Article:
Friday, April 17, 2009

Review: Bye Bye Miss American Pie


Margaret Sartor takes a unique approach in her memoir, Miss American Pie. Growing up in deep southern Louisiana during the 1970s, Sartor chronicles the rollercoaster of turmoil and ecstasy that is adolescence with a diary. At its simplest, this book is a glimpse in the life of a struggling teenager, but on a deeper level, it highlights the hilarious and heartbreaking moments that move us, shape us, and define us as individuals.

An added element of interest is the particular environment in which the author grew up. The seventies held some pivotal moments in the history of the South; racial integration was just taking hold in public schools, evangelical Christianity spread like wildfire, and the sexual revolution was blossoming in the teenage community. Margaret demonstrates how unimportant these historic events seem in our personal lives with statements like, “President Nixon resigned; made an appointment to get my haircut.” They do, however, define the world we live in and, therefore, contribute to our personal belief systems.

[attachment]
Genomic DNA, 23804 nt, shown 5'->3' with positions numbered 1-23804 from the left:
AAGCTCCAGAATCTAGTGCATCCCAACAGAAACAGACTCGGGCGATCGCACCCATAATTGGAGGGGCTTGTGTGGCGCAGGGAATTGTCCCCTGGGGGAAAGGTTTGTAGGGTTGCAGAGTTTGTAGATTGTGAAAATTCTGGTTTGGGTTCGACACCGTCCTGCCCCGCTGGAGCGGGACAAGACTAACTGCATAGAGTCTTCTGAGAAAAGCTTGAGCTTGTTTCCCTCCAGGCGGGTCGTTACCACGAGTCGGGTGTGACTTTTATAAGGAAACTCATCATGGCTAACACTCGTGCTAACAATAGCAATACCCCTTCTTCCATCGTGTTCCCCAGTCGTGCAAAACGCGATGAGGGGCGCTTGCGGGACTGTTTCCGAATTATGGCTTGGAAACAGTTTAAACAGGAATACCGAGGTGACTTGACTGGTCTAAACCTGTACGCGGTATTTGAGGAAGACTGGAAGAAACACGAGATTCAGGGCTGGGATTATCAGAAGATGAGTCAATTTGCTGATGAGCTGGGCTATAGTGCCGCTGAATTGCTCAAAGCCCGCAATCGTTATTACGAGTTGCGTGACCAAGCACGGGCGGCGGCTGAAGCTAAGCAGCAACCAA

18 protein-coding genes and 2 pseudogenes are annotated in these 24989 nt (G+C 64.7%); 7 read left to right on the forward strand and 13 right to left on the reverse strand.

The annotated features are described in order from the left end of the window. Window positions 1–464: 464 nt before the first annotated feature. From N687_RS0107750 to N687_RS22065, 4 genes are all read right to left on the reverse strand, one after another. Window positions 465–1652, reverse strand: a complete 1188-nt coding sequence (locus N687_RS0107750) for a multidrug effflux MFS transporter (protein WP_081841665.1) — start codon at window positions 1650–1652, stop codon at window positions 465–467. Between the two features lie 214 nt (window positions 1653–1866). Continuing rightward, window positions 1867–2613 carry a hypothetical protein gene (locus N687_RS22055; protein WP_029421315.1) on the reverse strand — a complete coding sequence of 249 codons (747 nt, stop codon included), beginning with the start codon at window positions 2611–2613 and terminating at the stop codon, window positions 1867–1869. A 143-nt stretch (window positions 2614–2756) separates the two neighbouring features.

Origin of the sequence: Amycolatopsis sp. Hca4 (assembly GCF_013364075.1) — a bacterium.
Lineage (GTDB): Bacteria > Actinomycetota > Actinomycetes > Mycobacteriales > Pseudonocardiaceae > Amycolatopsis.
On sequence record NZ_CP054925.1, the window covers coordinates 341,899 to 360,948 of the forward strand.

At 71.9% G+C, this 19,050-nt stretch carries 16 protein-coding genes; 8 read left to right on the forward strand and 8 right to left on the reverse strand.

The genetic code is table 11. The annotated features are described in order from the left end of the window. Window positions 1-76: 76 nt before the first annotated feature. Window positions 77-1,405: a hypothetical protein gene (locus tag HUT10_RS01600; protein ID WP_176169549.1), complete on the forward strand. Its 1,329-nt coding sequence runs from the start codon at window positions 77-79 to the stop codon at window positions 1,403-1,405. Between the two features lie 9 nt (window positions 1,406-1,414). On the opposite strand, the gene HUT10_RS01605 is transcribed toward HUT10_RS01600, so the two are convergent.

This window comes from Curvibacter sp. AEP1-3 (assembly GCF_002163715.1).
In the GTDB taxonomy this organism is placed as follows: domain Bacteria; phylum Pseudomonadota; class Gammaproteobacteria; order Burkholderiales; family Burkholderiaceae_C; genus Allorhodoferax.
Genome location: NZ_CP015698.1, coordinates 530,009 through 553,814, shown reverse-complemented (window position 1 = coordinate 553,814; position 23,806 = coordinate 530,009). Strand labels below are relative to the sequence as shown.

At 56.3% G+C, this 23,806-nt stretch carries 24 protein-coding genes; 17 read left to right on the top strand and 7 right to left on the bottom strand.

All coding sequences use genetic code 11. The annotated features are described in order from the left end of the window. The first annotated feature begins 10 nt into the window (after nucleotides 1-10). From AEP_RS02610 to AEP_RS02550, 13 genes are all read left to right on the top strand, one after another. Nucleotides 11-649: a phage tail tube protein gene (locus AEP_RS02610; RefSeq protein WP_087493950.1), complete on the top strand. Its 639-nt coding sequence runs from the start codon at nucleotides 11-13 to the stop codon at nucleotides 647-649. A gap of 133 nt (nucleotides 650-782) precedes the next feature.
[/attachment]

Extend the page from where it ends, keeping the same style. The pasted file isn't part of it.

This book would probably be familiar to anyone who kept a diary throughout their teenage years. It is easy to see how Margaret’s thoughts developed and matured between ages 12 and 18. Entries started out as simple as, “It rained today. We went to the movies,” and developed into paragraphs of personal reflection and analysis, like how to combine the conflicting morality of sex and Sunday school. One of my favorite features of this book was the author’s introduction and, in particular, her epilogue. You can see how all of these oh-so-dramatic thoughts and events of the past reverberate into adulthood, despite how trivial they may seem in retrospect.

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